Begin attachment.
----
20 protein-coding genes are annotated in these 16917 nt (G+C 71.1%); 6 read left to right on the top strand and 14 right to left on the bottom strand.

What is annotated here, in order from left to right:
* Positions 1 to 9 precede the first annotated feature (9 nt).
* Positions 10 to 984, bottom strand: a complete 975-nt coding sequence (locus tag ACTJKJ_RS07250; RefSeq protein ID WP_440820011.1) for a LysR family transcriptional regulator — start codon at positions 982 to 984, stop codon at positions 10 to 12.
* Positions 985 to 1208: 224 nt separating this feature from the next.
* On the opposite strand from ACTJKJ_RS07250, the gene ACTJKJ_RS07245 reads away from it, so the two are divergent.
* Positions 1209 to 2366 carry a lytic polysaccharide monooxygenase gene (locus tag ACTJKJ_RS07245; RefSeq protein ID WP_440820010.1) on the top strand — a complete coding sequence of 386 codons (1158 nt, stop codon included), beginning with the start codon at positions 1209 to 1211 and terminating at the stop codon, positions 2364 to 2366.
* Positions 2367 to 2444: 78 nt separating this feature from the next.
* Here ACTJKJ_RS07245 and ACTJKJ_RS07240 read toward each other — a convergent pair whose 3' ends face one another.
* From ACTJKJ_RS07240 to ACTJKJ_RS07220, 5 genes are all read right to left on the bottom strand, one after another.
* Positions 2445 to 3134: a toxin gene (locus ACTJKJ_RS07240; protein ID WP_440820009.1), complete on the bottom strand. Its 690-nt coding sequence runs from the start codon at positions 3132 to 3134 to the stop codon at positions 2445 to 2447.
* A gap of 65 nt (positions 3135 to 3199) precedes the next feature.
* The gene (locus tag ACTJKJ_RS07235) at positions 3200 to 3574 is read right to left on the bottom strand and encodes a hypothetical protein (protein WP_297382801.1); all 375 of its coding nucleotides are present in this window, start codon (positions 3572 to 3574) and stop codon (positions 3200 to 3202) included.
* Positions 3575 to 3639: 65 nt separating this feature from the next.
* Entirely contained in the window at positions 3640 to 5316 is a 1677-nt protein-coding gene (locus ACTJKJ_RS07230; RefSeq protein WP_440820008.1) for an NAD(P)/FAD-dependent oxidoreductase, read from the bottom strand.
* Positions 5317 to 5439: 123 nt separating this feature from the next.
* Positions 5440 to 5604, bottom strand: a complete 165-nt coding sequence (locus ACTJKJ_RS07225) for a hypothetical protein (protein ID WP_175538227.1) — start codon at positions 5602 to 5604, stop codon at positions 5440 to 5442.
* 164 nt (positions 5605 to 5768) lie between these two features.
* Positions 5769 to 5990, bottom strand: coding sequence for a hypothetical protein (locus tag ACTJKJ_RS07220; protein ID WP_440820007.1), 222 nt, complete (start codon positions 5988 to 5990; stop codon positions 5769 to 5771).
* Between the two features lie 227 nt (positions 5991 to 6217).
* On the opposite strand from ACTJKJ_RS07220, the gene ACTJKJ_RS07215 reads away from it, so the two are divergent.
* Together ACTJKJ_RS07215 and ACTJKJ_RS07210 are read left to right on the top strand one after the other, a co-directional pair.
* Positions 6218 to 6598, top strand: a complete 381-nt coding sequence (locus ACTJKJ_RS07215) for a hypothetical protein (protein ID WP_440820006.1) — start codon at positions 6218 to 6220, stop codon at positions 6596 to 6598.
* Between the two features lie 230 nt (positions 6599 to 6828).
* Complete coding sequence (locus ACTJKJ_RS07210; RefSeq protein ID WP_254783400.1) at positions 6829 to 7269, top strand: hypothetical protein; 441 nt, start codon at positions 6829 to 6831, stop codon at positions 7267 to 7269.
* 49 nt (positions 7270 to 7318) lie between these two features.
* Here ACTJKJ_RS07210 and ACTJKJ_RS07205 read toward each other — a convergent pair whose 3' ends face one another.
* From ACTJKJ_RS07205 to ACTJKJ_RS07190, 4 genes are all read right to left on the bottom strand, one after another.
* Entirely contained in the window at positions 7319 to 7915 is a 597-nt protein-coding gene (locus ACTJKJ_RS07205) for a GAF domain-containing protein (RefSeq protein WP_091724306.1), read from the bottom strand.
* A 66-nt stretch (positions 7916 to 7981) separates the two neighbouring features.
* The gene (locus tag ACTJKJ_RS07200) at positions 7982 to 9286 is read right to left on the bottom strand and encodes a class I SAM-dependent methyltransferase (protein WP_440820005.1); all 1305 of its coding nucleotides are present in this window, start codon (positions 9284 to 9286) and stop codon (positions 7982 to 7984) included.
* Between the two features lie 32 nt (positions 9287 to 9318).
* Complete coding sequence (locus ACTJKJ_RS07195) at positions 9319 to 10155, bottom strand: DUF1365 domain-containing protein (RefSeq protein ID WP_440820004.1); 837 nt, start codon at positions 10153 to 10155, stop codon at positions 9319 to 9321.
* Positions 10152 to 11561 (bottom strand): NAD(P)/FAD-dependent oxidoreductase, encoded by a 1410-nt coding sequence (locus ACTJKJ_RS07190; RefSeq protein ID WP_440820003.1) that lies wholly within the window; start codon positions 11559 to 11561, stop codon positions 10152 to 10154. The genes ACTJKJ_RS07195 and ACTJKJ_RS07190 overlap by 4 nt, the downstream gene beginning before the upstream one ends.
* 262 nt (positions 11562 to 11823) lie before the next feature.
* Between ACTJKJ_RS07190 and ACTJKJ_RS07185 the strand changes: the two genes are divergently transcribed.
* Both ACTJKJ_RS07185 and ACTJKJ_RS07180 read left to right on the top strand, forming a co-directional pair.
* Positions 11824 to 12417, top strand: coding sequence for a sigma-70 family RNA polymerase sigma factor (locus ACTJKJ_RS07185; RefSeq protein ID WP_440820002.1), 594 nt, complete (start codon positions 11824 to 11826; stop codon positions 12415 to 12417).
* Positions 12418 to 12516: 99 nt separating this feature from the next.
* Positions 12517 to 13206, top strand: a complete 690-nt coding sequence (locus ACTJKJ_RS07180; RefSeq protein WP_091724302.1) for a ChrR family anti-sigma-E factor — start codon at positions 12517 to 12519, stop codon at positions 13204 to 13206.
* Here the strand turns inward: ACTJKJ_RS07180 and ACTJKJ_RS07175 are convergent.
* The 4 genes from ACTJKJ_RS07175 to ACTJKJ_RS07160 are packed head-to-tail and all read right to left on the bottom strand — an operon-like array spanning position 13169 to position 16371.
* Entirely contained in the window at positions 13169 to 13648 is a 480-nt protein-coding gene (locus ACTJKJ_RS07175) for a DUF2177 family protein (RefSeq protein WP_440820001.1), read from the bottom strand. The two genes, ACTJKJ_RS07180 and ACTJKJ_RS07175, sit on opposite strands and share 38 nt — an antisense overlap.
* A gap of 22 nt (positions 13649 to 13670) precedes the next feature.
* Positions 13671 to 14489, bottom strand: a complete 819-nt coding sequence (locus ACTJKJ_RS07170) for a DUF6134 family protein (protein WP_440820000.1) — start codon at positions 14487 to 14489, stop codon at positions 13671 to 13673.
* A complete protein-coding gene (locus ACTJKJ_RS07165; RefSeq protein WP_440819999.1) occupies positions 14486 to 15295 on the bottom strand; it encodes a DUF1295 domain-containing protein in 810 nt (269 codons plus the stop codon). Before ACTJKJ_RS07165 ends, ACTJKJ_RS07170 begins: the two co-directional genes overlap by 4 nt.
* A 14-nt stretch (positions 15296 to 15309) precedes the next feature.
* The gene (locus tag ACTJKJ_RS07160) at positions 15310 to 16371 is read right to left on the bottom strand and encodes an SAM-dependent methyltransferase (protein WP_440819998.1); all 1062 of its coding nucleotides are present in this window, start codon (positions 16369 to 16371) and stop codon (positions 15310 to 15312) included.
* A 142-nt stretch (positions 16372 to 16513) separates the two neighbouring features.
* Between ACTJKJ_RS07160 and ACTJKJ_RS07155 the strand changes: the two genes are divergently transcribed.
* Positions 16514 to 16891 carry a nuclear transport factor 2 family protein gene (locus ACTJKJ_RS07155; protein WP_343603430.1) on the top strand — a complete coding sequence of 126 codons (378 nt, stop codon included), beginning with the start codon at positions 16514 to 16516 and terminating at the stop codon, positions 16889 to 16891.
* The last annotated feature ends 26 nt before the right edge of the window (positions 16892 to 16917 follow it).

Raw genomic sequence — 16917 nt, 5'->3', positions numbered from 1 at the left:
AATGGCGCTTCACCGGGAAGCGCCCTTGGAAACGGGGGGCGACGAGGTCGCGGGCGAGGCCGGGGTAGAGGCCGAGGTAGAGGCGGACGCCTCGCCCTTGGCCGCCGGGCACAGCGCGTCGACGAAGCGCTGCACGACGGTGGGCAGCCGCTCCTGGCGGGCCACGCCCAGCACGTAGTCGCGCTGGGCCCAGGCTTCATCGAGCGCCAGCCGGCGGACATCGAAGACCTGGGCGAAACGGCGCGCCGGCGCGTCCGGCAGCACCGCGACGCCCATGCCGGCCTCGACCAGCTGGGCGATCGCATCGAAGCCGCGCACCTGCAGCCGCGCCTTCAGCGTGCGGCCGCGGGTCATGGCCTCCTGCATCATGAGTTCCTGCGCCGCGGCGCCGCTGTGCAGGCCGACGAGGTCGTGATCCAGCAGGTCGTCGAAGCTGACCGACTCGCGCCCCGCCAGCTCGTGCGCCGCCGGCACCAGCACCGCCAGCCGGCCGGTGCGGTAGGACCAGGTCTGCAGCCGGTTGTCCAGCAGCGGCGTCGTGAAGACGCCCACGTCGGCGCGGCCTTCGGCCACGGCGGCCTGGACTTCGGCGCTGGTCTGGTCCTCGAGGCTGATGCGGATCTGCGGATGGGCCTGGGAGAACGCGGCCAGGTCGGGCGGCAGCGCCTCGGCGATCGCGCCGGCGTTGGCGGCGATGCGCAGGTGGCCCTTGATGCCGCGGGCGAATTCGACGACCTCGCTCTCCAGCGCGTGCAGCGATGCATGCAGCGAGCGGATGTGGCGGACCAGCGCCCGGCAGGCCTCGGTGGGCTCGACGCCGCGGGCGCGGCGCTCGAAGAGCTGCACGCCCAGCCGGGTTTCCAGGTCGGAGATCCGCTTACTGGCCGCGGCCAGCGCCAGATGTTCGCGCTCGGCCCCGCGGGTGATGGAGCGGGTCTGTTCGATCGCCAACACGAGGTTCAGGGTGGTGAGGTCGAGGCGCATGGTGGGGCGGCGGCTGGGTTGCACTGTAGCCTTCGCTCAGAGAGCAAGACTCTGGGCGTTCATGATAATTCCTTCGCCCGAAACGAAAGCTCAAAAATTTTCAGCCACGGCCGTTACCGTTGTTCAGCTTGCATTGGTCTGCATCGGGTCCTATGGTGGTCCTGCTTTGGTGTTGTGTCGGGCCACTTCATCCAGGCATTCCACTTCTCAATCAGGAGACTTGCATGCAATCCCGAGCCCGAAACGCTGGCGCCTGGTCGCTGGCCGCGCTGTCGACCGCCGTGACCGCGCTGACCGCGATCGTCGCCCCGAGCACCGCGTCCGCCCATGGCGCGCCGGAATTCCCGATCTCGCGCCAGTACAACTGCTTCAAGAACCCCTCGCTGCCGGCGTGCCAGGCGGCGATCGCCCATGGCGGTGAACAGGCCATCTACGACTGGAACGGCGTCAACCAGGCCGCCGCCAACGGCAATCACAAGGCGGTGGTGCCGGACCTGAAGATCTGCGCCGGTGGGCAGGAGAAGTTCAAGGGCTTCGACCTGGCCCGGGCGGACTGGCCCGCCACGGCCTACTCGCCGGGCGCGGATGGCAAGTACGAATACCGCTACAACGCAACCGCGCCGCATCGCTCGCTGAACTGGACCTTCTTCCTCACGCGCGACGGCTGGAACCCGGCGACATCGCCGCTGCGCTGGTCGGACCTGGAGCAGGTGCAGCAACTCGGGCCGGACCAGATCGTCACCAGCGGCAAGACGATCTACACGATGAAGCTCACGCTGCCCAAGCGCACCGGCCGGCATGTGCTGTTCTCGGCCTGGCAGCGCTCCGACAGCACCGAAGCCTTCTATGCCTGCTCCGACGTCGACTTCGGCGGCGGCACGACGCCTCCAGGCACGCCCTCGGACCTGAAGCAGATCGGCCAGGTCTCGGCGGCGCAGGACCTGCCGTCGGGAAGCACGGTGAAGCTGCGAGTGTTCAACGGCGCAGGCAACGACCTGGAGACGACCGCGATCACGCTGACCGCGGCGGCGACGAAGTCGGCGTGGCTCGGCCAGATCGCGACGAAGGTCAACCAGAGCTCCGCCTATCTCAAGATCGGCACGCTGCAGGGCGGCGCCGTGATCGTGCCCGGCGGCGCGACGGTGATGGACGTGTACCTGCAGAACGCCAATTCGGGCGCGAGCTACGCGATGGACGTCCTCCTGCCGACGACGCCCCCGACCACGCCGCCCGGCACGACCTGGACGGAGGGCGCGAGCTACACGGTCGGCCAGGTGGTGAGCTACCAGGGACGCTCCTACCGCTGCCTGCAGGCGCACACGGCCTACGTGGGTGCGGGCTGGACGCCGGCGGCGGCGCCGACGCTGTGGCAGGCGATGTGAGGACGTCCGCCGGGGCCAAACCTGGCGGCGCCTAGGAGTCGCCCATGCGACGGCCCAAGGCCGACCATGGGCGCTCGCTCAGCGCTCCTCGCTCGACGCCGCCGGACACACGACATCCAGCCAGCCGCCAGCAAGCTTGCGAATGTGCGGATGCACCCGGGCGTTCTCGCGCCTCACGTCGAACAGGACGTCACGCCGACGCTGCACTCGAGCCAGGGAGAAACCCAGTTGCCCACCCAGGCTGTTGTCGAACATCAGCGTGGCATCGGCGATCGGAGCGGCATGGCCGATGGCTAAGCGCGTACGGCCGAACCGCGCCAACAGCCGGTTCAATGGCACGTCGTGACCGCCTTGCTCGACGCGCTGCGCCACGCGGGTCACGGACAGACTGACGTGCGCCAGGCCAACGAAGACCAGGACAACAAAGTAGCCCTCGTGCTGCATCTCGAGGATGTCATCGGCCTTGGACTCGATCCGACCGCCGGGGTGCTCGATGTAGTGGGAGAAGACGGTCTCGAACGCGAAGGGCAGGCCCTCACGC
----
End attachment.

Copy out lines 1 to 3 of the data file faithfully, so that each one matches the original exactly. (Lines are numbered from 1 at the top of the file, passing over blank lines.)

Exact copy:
20 protein-coding genes are annotated in these 16917 nt (G+C 71.1%); 6 read left to right on the top strand and 14 right to left on the bottom strand.

What is annotated here, in order from left to right:
* Positions 1 to 9 precede the first annotated feature (9 nt).